NATO and the 2003 campaign against Iraq The March 2003 campaign against Iraq was conducted by a coalition of forces from different countries, some of which were NATO member countries and some were not. NATO as an organization had no role in the decision to undertake the campaign or to conduct it. With tensions escalating prior to events, in February 2003 Turkey requested NATO assistance under Article 4 of the North Atlantic Treaty. The Alliance undertook a number of precautionary defensive measures to ensure Turkey's security in the event of a potential threat to its territory or population as a consequence of the crisis. On 21 May 2003, the Alliance also agreed to support one of its members – Poland - in its leadership of a sector in the US-led Multinational Stabilization Force in Iraq. NATO assistance in the field NATO's assistance to Turkey and support to Poland were responses to requests made by the two countries. It reflects the Alliance's commitment to the security of its member states and policy of making its assets and experience available wherever and whenever they are needed, in accordance with NATO’s founding treaty. Support to Turkey Following a request by Turkey, NATO deployed surveillance aircraft and missile defences on Turkish territory from 20 February to 16 April 2003. The first NATO defensive assets arrived in Turkey the day after the decision was made and the last elements effectively left the country on 3 May. Operation Display Deterrence NATO’s Integrated Air Defence System in Turkey was put on full alert and augmented with equipment and personnel from other NATO commands and countries; Four NATO Airborne Early Warning and Command Systems aircraft (AWACS) were deployed from their home base in Geilenkirchen, Germany, to the Forward Operating Base in Konya, Turkey. The first two were deployed on 26 February and the two others on 18 March. Their mission was to monitor Turkish airspace and provide early warning for defensive purposes. The aircraft flew close to 100 missions and more than 950 hours; Three Dutch ground-based air defence PATRIOT batteries were deployed to South-eastern Turkey on 1 March, followed by two US batteries. Their main task was to protect Turkish territory from possible attacks with tactical ballistic missiles; Preparations were made to augment Turkey’s air defence assets with additional aircraft from other NATO countries; Equipment and material for protection from the effects of chemical and biological attack was offered by several NATO countries. Civil emergency planning In addition, on 3 March 2003, the Euro-Atlantic Disaster Response Coordination Centre (EADRCC) received a request for assistance from Turkey for capabilities that might be needed by medical teams, civil protection teams and airport personnel to deal with the consequences of possible chemical or biological attacks against the civilian population. Command of the operation The deployment of Operation Display Deterrence was authorized by NATO's Defence Planning Committee on 19 February 2003 and began the next day. The operation was conducted under the overall command of the Supreme Allied Commander Europe (SACEUR) and run by what was then NATO's regional headquarters Southern Europe (AFSOUTH). Support to Poland The US-led Multinational Force (MNF), known by the name of Operation Iraqi Freedom, ousted Saddam Hussein’s regime. Following the end of the March campaign, the Polish government requested NATO support in the context of its planned leadership of one of the sectors in the MNF. The North Atlantic Council agreed to this request on 21 May and tasked NATO’s military authorities to provide advice on what type of support could be given. On 2 June, following a review of this advice, the Council agreed to aid Poland in a variety of supporting roles, including force generation, communications, logistics and movements. However, NATO did not have any permanent presence in Iraq. Poland formally assumed command of the Multinational Division (MND) Central South in Iraq on 3 September 2003. It withdrew from the coalition in October 2008. The evolution of NATO’s involvement The decisions to assist Turkey and support Poland were the culmination of formal and informal consultations on a possible NATO role in Iraq, which began in 2002. UNSCR 1441 Iraq was suspected of possessing weapons of mass destruction. On 8 November 2002, the UN Security Council issued Resolution 1441 to offer Iraq a final chance to comply with its disarmament obligations that had been repeatedly stated in previous UN Security Council Resolutions (UNSCR). In a special declaration issued at the Prague Summit on 21-22 November, NATO heads of state and government pledged support for the implementation of this resolution. In December, the United States proposed six measures, which NATO could take in the event of a possible military campaign against Iraq, should its government fail to comply with UNSCR 1441. These ranged from the protection of US military assets in Europe from possible terrorist attacks to defensive assistance to Turkey in the event of a threat from Iraq. Iraq’s leader, Saddam Hussein, refused to comply and therefore raised suspicions among Security Council members. This prompted some to support immediate military action and others to insist that the weapon inspectors be given more time to conduct their work. The division in the UN was also reflected at NATO since there was no consensus among Alliance members either as to whether military action should be taken against Iraq. The request from Turkey Invocation of Article 4 Early February 2003, the United States put forward to the North Atlantic Council a proposal to task the Alliance’s military authorities to begin planning deterrent and defensive measures in relation to a possible threat to Turkey. No consensus was reached on this since members disagreed on the need for and timing of such measures. In the morning of 10 February 2003, Turkey formally invoked Article 4 of the North Atlantic Treaty, asking for consultations in the North Atlantic Council on defensive assistance from NATO in the event of a threat to its population or territory resulting from armed conflict in neighbouring Iraq. Disagreement The request by Turkey was debated over several days, but no agreement was reached. Whereas there was no disagreement among NATO countries about their commitment to defend Turkey, there was a disagreement on whether deterrent and defensive measures should be initiated and, if so, at what point? Three member countries - Belgium, France and Germany - felt that any early moves by NATO to deploy defensive measures to Turkey could influence the ongoing debate at the United Nations Security Council in regard to Iraq and the effort to find a peaceful solution to the crisis. Reaching consensus On 16 February, with the cohesion of the Alliance under strain in the face of continued disagreement among the member countries, Lord Robertson, the Secretary General of NATO acting in his capacity as Chairman, concluded that no further progress on this matter could be made within the Council. On the same day, with the concurrence of all member countries, the matter was taken up by the Defence Planning Committee. Composed of all member countries but France, which did not participate in NATO's integrated military structure at the time, the Committee was able to reach agreement on the next steps. It decided that NATO military authorities should provide military advice on the feasibility, implications and timelines of three possible defensive measures to assist Turkey. The Committee then reviewed this advice and on 19 February it authorized the military authorities to implement, as a matter of urgency, defensive measures to assist Turkey under the name of Operation Display Deterrence. The decision-making bodies The decision to provide support to Turkey was made by the Defence Planning Committee. Alliance support for Poland’s role in the multinational stabilization force was agreed on in the North Atlantic Council.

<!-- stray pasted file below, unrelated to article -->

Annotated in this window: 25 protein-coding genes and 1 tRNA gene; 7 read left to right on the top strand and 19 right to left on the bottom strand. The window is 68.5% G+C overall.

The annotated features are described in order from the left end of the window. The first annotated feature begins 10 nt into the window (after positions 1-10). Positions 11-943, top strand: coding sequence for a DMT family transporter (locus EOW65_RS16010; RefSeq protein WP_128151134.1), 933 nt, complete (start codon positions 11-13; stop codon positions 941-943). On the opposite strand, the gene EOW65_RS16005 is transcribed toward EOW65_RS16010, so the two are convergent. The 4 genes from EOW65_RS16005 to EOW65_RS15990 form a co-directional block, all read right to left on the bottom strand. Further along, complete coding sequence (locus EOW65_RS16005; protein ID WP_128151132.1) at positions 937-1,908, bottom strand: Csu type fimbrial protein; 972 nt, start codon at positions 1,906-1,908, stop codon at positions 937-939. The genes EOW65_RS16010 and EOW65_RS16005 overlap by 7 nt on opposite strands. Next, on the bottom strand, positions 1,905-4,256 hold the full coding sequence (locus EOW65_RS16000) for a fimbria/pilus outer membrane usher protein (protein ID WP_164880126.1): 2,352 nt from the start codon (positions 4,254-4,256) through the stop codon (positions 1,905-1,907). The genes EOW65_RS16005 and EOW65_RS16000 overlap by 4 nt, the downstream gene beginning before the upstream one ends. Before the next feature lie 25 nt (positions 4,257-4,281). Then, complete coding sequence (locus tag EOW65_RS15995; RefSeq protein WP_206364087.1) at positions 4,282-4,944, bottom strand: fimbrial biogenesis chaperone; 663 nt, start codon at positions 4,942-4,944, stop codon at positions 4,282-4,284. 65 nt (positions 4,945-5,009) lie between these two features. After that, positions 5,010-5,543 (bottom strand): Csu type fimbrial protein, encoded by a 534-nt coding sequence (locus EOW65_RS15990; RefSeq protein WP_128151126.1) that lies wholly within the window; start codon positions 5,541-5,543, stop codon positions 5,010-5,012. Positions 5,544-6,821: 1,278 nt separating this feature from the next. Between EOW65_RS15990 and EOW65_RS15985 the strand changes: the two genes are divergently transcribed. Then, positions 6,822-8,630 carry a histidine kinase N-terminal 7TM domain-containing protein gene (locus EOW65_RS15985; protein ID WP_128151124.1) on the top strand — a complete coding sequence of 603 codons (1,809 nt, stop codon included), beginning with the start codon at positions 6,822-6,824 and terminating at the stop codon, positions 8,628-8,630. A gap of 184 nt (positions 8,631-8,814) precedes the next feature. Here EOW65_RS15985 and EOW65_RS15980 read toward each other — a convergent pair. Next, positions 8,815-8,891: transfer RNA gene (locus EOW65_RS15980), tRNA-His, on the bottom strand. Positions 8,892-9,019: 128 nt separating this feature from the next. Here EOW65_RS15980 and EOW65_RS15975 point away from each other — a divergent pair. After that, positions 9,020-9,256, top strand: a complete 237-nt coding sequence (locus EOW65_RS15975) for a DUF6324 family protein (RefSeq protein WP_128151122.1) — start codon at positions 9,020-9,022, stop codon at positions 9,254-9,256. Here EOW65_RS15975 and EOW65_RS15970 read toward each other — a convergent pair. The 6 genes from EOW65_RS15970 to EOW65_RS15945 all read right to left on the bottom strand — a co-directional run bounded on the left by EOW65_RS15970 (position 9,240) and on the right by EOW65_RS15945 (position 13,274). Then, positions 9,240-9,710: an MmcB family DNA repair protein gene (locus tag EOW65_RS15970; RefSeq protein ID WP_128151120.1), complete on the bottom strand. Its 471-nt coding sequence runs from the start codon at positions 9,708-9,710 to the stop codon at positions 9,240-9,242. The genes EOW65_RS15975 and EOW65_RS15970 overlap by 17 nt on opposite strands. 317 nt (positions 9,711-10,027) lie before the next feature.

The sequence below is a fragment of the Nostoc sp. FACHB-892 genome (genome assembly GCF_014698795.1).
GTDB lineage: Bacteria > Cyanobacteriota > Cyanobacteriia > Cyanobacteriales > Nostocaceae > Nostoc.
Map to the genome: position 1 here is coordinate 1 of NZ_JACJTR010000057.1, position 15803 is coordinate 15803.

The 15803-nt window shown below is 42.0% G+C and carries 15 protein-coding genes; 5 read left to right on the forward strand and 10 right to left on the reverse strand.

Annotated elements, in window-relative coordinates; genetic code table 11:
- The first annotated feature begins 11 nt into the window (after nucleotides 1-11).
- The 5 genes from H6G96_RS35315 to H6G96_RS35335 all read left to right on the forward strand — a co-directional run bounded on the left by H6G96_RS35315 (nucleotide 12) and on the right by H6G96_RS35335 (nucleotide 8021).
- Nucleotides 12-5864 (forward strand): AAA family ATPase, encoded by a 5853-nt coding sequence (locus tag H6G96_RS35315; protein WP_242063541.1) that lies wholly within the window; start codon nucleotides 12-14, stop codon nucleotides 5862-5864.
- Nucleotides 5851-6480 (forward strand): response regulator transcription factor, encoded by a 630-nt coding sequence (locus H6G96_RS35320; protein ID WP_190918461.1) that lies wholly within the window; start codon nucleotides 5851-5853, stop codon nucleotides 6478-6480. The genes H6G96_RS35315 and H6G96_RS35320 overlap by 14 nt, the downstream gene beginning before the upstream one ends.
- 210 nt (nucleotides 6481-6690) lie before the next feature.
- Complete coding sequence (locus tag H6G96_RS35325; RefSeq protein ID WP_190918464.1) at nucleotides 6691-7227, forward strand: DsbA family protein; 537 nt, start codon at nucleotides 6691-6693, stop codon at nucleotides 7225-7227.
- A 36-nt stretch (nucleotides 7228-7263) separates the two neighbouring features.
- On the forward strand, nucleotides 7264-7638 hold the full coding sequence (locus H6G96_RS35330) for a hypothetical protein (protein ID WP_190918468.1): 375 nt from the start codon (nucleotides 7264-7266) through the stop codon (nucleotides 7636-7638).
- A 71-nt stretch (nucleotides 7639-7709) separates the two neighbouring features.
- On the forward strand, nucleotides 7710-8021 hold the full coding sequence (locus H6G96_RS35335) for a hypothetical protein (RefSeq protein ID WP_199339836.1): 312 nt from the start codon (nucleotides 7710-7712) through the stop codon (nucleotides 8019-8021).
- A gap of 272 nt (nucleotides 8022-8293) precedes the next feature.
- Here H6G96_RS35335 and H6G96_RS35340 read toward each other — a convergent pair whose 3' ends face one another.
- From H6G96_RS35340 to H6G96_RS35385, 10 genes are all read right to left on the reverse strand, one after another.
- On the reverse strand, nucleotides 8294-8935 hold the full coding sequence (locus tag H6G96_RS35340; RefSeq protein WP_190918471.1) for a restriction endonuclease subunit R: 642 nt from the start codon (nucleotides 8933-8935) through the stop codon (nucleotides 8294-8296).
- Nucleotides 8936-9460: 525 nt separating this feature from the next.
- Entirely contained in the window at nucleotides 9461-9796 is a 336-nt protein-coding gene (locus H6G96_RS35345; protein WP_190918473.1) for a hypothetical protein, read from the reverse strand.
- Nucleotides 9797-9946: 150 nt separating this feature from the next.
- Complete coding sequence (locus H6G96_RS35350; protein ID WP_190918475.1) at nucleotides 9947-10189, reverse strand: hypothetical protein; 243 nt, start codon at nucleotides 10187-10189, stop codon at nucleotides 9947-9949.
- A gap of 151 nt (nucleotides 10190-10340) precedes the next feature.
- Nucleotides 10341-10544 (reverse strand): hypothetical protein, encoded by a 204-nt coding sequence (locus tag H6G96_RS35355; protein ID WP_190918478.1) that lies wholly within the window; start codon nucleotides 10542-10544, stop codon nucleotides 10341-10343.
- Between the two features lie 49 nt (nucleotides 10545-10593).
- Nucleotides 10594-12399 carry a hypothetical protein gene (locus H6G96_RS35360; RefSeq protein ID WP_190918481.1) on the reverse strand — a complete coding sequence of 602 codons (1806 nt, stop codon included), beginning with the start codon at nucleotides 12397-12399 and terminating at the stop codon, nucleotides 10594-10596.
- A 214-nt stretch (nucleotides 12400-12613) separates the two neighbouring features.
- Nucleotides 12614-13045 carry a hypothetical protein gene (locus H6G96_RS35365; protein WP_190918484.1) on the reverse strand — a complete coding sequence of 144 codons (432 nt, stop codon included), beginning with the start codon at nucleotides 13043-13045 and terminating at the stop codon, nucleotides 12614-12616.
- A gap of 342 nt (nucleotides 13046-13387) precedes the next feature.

• Iraq, NATO’s assistance to -